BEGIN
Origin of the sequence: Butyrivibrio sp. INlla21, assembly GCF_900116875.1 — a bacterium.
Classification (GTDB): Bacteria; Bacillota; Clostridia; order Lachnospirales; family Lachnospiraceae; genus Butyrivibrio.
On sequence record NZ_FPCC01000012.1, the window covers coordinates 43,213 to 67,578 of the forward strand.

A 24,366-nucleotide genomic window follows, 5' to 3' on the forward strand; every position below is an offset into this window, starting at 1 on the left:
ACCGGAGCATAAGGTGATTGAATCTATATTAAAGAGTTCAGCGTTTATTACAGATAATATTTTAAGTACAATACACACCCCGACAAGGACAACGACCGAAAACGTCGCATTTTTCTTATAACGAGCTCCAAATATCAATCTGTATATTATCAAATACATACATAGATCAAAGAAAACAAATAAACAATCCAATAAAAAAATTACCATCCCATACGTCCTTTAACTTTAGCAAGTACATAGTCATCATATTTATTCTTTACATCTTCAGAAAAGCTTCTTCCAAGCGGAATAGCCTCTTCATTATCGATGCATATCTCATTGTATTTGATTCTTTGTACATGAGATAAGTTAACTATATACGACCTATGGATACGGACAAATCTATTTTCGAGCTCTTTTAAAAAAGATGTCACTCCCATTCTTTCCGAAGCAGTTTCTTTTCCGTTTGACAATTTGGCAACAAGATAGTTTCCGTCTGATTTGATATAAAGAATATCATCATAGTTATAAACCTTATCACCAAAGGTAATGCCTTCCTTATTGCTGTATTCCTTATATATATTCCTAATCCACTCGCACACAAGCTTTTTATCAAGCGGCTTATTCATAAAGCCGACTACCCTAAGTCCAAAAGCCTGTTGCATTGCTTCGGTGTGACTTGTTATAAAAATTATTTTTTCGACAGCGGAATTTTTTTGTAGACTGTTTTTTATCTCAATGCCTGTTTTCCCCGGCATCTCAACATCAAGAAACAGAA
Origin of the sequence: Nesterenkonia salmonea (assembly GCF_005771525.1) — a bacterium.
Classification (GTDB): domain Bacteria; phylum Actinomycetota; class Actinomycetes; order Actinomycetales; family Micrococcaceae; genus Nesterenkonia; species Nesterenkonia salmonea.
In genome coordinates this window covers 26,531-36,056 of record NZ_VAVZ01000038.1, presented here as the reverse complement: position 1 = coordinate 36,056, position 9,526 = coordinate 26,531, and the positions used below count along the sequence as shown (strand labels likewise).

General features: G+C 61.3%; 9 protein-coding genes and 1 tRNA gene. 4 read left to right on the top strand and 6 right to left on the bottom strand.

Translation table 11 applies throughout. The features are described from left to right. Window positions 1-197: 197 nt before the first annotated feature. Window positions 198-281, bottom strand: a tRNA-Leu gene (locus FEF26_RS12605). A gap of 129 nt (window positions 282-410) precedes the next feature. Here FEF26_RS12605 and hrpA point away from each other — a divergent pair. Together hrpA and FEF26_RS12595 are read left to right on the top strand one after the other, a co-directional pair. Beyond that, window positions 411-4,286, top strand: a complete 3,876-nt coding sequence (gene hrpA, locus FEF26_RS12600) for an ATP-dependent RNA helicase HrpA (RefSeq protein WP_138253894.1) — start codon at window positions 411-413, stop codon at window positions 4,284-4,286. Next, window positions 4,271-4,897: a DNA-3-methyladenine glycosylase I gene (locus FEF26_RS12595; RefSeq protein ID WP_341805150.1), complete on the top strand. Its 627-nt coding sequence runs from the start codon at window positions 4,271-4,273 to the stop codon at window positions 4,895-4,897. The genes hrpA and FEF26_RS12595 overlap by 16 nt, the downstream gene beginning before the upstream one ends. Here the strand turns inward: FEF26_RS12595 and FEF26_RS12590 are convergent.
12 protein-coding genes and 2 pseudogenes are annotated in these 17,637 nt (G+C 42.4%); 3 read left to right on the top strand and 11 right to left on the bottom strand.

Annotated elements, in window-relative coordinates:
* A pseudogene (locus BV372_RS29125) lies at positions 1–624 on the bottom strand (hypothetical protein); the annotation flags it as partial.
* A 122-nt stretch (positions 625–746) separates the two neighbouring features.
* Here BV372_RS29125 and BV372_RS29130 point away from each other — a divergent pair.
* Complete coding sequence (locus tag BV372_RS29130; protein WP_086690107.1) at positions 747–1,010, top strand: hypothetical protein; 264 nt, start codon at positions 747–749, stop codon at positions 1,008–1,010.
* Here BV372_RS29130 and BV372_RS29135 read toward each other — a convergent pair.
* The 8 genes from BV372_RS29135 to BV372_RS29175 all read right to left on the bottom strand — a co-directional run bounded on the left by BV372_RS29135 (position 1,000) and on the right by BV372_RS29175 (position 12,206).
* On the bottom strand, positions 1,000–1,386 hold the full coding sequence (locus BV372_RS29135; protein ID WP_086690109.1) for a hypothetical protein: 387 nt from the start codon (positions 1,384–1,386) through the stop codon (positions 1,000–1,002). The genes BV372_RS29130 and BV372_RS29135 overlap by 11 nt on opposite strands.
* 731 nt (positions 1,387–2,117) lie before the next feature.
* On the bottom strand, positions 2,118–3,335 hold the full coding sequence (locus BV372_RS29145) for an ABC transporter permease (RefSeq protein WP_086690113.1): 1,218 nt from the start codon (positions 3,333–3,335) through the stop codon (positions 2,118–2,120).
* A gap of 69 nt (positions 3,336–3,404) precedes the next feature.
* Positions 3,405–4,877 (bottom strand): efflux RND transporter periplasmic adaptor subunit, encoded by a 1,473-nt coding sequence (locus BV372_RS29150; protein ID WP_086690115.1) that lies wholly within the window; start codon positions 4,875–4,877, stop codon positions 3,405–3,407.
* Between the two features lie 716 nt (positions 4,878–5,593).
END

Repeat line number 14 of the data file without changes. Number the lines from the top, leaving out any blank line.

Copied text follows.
* A 122-nt stretch (positions 625–746) separates the two neighbouring features.